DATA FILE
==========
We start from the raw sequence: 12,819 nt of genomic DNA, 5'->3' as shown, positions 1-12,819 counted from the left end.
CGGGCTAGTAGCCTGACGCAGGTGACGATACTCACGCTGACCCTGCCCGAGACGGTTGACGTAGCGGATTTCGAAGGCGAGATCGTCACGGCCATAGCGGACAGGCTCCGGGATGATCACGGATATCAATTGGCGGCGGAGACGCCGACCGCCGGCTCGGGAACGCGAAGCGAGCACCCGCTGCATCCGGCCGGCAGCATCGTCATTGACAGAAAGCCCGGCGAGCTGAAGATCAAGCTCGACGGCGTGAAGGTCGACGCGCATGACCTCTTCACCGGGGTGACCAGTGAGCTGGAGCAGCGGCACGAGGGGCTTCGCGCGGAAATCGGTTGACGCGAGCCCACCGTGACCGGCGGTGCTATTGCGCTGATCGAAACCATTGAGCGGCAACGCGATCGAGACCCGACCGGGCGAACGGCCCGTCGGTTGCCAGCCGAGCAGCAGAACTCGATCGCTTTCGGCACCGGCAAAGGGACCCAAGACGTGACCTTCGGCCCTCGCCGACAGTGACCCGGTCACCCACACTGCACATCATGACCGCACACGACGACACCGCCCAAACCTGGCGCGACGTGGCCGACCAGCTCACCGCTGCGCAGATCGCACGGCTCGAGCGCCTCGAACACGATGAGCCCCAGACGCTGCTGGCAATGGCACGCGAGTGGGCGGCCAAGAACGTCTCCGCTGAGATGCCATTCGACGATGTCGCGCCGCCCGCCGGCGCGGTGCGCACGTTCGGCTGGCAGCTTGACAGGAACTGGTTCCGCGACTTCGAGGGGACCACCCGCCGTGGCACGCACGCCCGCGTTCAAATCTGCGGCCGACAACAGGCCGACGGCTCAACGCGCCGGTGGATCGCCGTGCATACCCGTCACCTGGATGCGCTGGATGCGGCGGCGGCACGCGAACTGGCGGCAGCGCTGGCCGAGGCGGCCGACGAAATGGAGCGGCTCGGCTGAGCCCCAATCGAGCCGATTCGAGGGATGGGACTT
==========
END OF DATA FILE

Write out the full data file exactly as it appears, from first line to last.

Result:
We start from the raw sequence: 12,819 nt of genomic DNA, 5'->3' as shown, positions 1-12,819 counted from the left end.
CGGGCTAGTAGCCTGACGCAGGTGACGATACTCACGCTGACCCTGCCCGAGACGGTTGACGTAGCGGATTTCGAAGGCGAGATCGTCACGGCCATAGCGGACAGGCTCCGGGATGATCACGGATATCAATTGGCGGCGGAGACGCCGACCGCCGGCTCGGGAACGCGAAGCGAGCACCCGCTGCATCCGGCCGGCAGCATCGTCATTGACAGAAAGCCCGGCGAGCTGAAGATCAAGCTCGACGGCGTGAAGGTCGACGCGCATGACCTCTTCACCGGGGTGACCAGTGAGCTGGAGCAGCGGCACGAGGGGCTTCGCGCGGAAATCGGTTGACGCGAGCCCACCGTGACCGGCGGTGCTATTGCGCTGATCGAAACCATTGAGCGGCAACGCGATCGAGACCCGACCGGGCGAACGGCCCGTCGGTTGCCAGCCGAGCAGCAGAACTCGATCGCTTTCGGCACCGGCAAAGGGACCCAAGACGTGACCTTCGGCCCTCGCCGACAGTGACCCGGTCACCCACACTGCACATCATGACCGCACACGACGACACCGCCCAAACCTGGCGCGACGTGGCCGACCAGCTCACCGCTGCGCAGATCGCACGGCTCGAGCGCCTCGAACACGATGAGCCCCAGACGCTGCTGGCAATGGCACGCGAGTGGGCGGCCAAGAACGTCTCCGCTGAGATGCCATTCGACGATGTCGCGCCGCCCGCCGGCGCGGTGCGCACGTTCGGCTGGCAGCTTGACAGGAACTGGTTCCGCGACTTCGAGGGGACCACCCGCCGTGGCACGCACGCCCGCGTTCAAATCTGCGGCCGACAACAGGCCGACGGCTCAACGCGCCGGTGGATCGCCGTGCATACCCGTCACCTGGATGCGCTGGATGCGGCGGCGGCACGCGAACTGGCGGCAGCGCTGGCCGAGGCGGCCGACGAAATGGAGCGGCTCGGCTGAGCCCCAATCGAGCCGATTCGAGGGATGGGACTT